Dr. Shirley Dutton, 2014 Doris M. Curtis Medal
The 2014 Curtis Medalist, Shirley P. Dutton, is being honored for outstanding contributions to our understanding of the Gulf of Mexico Sedimentary Basin and other basins worldwide through a distinguished career in sedimentary petrology.
Following a path somewhat similar to that of Doris Curtis, Shirley was born in New York (Schenectady) and has devoted most of her working life to the study of Texas geology.
Shirley's interest in sandstone diagenesis was sparked by a thin section of the Fontainebleau Sandstone in a class in sedimentary petrology taught by Robert Sutton at the University of Rochester, where she received a Bachelor's degree in geology. In 1975 she came to The University of Texas at Austin to study with the renowned sandstone diagenesis team of Earle F. McBride, Robert L. Folk, and Lynton S. Land. After completing her Master's degree (supervisor E. F. McBride), Shirley went to work with Bill Galloway and Frank Brown (both Curtis Medalists) at the Bureau of Economic Geology. Later, with the support and encouragement of BEG Director Bill Fisher, she completed her Ph.D. studies at UT Austin (supervisor L. S. Land) while continuing to work at the BEG. The Bureau has been Shirley's geological home for her entire career.
Out of her master's thesis, Shirley co-authored a seminal paper in the field of diagenesis (Land and Dutton, 1978) that launched a debate on open-versus closed-system behavior that resonates to the present day. Even before completing her dissertation, her publication record included over 100 authored and co-authored papers and abstracts including a now-classic study on the granite-wash deposits of the Anadarko Basin that represents her most-cited work. Her dissertation results on the diagenesis of quartz-rich sandstones of the East Texas Basin are also highly cited.
The challenging geologic and engineering characterization of low-permeability sandstone gas reservoirs has been a particular focus for Shirley. At the BEG she was Principal Investigator of numerous studies of tight gas sandstones in the Gulf Coast and elsewhere in the U.S. She is the senior author of a major summary on tight gas reservoirs in the U.S. Other research projects included studies of well-exposed outcrop analogs of deltaic reservoirs to characterize interwell-scale heterogeneity.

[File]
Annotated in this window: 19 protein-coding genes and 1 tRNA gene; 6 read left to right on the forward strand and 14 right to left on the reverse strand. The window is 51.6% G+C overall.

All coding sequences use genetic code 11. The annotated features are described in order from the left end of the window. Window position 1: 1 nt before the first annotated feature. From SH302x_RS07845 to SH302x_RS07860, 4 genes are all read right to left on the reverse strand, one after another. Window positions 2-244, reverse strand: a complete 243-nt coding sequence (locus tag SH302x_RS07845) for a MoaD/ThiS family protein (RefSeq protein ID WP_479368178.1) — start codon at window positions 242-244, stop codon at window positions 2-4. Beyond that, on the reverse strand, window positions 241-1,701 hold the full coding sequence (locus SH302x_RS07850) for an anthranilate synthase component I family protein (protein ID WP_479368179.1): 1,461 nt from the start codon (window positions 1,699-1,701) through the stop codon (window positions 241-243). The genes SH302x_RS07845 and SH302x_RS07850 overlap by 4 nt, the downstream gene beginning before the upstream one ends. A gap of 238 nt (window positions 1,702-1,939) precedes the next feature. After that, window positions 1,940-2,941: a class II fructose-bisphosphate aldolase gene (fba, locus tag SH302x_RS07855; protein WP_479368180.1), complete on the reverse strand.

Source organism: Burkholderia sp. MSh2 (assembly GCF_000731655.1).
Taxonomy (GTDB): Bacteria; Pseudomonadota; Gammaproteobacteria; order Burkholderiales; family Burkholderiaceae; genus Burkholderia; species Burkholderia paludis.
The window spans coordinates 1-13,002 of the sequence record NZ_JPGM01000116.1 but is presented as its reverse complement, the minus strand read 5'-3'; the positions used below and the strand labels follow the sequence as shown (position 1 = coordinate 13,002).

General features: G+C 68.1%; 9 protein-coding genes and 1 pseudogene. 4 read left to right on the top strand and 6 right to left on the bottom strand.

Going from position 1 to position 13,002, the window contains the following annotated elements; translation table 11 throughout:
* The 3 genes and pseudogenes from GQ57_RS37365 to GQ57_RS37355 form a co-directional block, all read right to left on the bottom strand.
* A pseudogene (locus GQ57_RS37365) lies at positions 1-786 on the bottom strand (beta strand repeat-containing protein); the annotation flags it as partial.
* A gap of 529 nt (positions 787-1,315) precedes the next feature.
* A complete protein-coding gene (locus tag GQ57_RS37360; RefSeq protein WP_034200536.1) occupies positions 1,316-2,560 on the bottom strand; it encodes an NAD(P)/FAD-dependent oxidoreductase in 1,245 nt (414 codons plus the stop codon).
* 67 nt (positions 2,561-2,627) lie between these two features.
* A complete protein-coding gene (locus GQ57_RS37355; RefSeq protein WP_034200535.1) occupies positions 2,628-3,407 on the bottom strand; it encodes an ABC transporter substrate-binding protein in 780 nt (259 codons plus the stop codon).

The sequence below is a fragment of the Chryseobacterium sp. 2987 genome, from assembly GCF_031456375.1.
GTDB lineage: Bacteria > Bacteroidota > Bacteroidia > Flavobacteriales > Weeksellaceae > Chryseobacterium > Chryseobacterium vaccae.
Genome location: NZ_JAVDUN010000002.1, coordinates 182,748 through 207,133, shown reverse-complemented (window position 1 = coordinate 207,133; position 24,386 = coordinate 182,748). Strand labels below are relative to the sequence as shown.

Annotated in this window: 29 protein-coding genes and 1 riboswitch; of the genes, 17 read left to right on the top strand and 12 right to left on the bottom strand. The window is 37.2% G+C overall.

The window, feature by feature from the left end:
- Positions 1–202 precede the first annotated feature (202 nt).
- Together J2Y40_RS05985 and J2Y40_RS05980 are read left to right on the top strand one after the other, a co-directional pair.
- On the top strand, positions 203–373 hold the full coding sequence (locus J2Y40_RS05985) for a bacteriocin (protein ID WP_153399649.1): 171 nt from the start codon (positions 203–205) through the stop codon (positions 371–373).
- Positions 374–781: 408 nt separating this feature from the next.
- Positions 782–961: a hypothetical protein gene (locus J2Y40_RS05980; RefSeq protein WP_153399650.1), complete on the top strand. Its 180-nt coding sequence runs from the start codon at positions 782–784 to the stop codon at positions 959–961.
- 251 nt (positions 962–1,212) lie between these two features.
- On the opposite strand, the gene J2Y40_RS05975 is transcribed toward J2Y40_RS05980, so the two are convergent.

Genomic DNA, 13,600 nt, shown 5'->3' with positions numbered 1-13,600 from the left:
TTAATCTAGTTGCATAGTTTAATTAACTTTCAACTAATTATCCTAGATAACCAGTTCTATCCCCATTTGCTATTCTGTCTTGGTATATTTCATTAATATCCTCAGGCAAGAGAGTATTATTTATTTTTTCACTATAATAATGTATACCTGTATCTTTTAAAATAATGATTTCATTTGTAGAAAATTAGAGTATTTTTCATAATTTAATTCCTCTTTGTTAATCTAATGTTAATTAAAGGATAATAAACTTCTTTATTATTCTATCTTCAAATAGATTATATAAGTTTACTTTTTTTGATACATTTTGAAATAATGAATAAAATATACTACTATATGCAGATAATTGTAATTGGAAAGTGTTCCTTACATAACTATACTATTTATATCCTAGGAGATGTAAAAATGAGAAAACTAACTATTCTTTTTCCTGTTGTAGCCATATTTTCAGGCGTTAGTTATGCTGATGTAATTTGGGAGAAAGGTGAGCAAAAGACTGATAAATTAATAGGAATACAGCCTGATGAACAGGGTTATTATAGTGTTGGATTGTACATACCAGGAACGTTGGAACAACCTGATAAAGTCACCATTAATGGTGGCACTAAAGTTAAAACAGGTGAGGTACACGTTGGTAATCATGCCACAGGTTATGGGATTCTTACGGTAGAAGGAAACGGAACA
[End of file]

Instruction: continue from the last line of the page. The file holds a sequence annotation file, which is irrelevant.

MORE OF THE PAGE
Shirley's research accomplishments have been acknowledged by AAPG Distinguished Lectureships (1986-1987 and 2013-2014), Fellowship in the Geological Society of America, and the UT Jackson School of Geosciences Research Award (2010) and the Joseph C. Walter Jr. Excellence Award (2007). She is a three-time winner of the AAPG A. I. Levorsen Memorial Award. Her contributions to the geoscience community are further represented by numerous other presentation awards and service on committees within the Jackson School and on behalf of the professional societies in which she has long been an active member. She served as an Associate Editor at the Journal of Sedimentary Research during the tenures of two Editors.
Shirley's current research involves diagenesis of deep to ultradeep sandstones of the Gulf of Mexico. Together with her colleague Bob Loucks, Shirley has directed the Deep Shelf Gas Consortium since 2005. With over 20 member companies, this research group is devoted to evaluating reservoir-quality controls in deep basinal settings (15,000 to 30,000 ft) in sandstones of Tertiary, Cretaceous, and Jurassic age in the Gulf of Mexico Basin. This work provides practical insights into reservoir-quality prediction of great value to industry groups working deep reservoirs of the GOM where reservoir quality is the primary risk.
A Senior Research Scientist at the Bureau of Economic Geology, Shirley has contributed her expertise across a wide range of projects at the BEG, co-authoring papers with dozens of colleagues. She has also extended support to the many UT students who have been exposed to research through her longtime practice of hiring undergraduates and graduate students as her assistants. It's also important to mention here that throughout this long and productive career, including many global travels, Shirley has enjoyed the company and support of fellow University of Rochester geology graduate, UT San Antonio professor, and husband, Alan Dutton.
The Doris Curtis Medal seeks to honor "…geologists for their career contributions in the development of new concepts for understanding the geology of the Gulf of Mexico Basin and other basins globally." In his citation of Doris Curtis on the GCSSEPM Web site Ed Picou describes Doris Curtis as someone who was "….so genuinely appreciated by all." There are so very many colleagues at the BEG, all around the Gulf Coast, and in the global diagenesis community who feel the same way about Shirley and take great delight in this recognition of her career achievements by the Curtis Medal.